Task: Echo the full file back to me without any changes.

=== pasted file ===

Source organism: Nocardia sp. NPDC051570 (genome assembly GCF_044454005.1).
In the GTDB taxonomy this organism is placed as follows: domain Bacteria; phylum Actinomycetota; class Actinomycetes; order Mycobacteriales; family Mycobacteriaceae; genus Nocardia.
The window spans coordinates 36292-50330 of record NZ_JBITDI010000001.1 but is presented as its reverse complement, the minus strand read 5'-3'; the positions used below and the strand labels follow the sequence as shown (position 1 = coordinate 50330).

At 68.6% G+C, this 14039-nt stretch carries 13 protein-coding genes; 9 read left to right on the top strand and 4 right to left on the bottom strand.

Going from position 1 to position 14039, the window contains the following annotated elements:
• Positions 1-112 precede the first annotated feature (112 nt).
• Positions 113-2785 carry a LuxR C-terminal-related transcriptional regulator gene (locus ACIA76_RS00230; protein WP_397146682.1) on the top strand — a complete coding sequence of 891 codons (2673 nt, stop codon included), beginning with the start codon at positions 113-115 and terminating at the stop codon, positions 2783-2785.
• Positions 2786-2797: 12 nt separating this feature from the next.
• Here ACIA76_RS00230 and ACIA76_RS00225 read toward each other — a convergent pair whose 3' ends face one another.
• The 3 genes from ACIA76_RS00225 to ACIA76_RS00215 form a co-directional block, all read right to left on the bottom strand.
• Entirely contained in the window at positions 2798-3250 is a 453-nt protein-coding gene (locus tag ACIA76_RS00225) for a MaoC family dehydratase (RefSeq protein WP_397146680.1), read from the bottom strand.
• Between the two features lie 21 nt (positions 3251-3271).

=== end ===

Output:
Source organism: Nocardia sp. NPDC051570 (genome assembly GCF_044454005.1).
In the GTDB taxonomy this organism is placed as follows: domain Bacteria; phylum Actinomycetota; class Actinomycetes; order Mycobacteriales; family Mycobacteriaceae; genus Nocardia.
The window spans coordinates 36292-50330 of record NZ_JBITDI010000001.1 but is presented as its reverse complement, the minus strand read 5'-3'; the positions used below and the strand labels follow the sequence as shown (position 1 = coordinate 50330).

At 68.6% G+C, this 14039-nt stretch carries 13 protein-coding genes; 9 read left to right on the top strand and 4 right to left on the bottom strand.

Going from position 1 to position 14039, the window contains the following annotated elements:
• Positions 1-112 precede the first annotated feature (112 nt).
• Positions 113-2785 carry a LuxR C-terminal-related transcriptional regulator gene (locus ACIA76_RS00230; protein WP_397146682.1) on the top strand — a complete coding sequence of 891 codons (2673 nt, stop codon included), beginning with the start codon at positions 113-115 and terminating at the stop codon, positions 2783-2785.
• Positions 2786-2797: 12 nt separating this feature from the next.
• Here ACIA76_RS00230 and ACIA76_RS00225 read toward each other — a convergent pair whose 3' ends face one another.
• The 3 genes from ACIA76_RS00225 to ACIA76_RS00215 form a co-directional block, all read right to left on the bottom strand.
• Entirely contained in the window at positions 2798-3250 is a 453-nt protein-coding gene (locus tag ACIA76_RS00225) for a MaoC family dehydratase (RefSeq protein WP_397146680.1), read from the bottom strand.
• Between the two features lie 21 nt (positions 3251-3271).